Decided on February 28,2012

Gmr Power Corporation Pvt Respondents

Referred Judgements :-



RAKESH NATH, J. - (1.)THIS appeal has been filed by Tamil Nadu Electricity Board against the order dated 16.4.2010 passed by the Tamil Nadu Electricity Regulatory Commission (hereinafter referred to as 'State Commission') in DPR no. 10 of 2008 filed by M/S. GMR Power Corporation, the first respondent herein. The State Commission is the second respondent. M/s. Hindustan Petroleum Corporation Ltd. , fuel supplier to the respondent no. 1, has also been impleaded as the respondent no.3.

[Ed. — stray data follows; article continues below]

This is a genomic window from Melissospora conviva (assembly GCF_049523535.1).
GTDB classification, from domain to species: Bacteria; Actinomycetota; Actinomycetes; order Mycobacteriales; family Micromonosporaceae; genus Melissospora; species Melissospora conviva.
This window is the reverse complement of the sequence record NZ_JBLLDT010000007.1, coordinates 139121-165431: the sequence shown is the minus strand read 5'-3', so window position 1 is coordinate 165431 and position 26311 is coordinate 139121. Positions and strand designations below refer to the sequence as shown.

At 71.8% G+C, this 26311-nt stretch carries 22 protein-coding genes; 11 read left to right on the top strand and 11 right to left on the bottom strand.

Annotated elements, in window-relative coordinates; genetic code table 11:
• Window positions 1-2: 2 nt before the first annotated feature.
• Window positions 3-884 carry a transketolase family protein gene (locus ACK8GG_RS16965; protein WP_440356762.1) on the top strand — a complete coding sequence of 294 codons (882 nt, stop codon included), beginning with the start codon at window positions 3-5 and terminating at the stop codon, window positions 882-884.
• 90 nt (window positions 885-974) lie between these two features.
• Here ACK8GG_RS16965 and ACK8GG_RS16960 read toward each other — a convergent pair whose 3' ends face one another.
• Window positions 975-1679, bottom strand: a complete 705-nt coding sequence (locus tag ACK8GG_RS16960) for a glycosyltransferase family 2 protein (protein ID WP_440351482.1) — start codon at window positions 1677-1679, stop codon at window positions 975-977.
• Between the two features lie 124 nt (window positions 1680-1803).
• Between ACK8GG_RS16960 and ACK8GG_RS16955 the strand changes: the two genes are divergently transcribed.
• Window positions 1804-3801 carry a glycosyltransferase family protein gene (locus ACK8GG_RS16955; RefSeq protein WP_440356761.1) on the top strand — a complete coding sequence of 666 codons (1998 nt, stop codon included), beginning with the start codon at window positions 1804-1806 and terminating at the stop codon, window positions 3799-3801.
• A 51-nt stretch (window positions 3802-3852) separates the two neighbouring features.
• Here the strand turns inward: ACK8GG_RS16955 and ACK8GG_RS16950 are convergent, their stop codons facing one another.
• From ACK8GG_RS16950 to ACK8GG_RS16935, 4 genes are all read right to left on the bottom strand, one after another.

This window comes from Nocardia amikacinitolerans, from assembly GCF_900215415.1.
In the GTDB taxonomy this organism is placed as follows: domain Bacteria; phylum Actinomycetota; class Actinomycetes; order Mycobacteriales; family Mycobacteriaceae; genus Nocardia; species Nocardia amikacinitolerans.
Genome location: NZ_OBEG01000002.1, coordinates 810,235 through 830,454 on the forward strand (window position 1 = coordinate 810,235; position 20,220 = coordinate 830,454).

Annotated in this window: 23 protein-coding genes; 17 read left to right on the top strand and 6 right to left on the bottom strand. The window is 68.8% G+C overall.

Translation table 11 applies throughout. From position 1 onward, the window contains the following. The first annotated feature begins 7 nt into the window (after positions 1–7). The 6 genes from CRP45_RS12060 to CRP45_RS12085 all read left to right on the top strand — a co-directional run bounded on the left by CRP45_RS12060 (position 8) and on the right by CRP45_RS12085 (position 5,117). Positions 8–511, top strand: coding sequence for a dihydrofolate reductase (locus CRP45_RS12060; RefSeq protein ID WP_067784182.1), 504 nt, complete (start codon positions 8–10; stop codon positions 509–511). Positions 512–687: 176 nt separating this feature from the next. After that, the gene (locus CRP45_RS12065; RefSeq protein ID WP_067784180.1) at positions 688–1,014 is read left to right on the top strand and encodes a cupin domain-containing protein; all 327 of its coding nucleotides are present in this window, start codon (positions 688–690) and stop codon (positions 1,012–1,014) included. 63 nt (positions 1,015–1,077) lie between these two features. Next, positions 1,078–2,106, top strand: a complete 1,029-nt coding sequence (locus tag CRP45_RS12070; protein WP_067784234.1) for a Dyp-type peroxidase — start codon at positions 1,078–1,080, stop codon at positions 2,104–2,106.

(2.)THE brief facts of the case are as under: 2.1. In 1994, the appellant invited bids for setting up diesel engine based power projects at various places in the State of Tamil Nadu, including the one in question at Basin Bridge, Chennai. The 1st respondent being the successful bidder entered into a Memorandum of Understanding on 13.1.1995 with the appellant for setting up a diesel based power projects of 200 MW capacity at Basin Bridge. Following the same, Techno Economic Clearance for the power project was granted by the Central Electricity Authority on 10.7.1996 as required under the provisions of the 1948 Act. Thereafter, a Power Purchase Agreement ('PPA') was entered into between the appellant and the 1st respondent on 12.9.1996 for a period of 15 years. There were two addenda to the PPA, Addendum no. 1 on 26.2.1999 and Addendum no. 2 on 1.3.2000 which were made after the signing of the Land Lease Agreement. 2.2. In terms of the PPA, a Land Lease Agreement ('LLA') was entered into between the appellant and the 1st respondent on 26.3.1997 which provided for land belonging to the appellant to be leased to the 1st respondent on rental basis. The LLA, inter -alia, included the payment of rent that was fixed for the first three years and thereafter to be revised once in three years on the basis of the guidelines of the Government of Tamil Nadu. 2.3. The first and the second units at the power project of the appellant were commissioned on 31.12.1998, and the third and the fourth units on 15.12.1999. The 1st respondent had been generating and supplying energy to the appellant and had been raising invoices for payment of the said energy periodically. The appellant had been making payments after availing itself of the rebates as per the PPA and after deducting the rentals for land leased to the first respondent. There were exchange of correspondences between the parties with reference to the quantum of lease rent and its pass through in tariff, interest on working capital, start -stop charges, refund of rebate and interest on delayed payment. Ultimately, the first respondent on 18.1.2008 raised demand under the various heads on the appellant. Thereafter, on 23.6.2008, the first respondent issued a notice to the appellant invoking the clause of PPA regarding arbitration, designating its representative to resolve the dispute. 2.4. On 25.7.2008 the 1st respondent filed a petition, being no. DPR 10 of 2008, before the State Commission for adjudication on its claims. 2.5. The State Commission passed an order on 16.4.2010 allowing the claims of the respondent no. 1 alongwith interest directing the appellant to make payment as per the said order. 2.6. Aggrieved by the order dated 16.4.2010 of the State Commission, the appellant has filed this appeal. 2.7. M/s. Hindustan Petroleum Corporation, the fuel supplier to the respondent no. 1 filed IA no. 19 of 2011 during the proceedings of the appeal before this Tribunal. The Tribunal by its order dated 1.2.2011 allowed the application and impleaded M/s. Hindustan Petroleum Corporation as the respondent no. 3.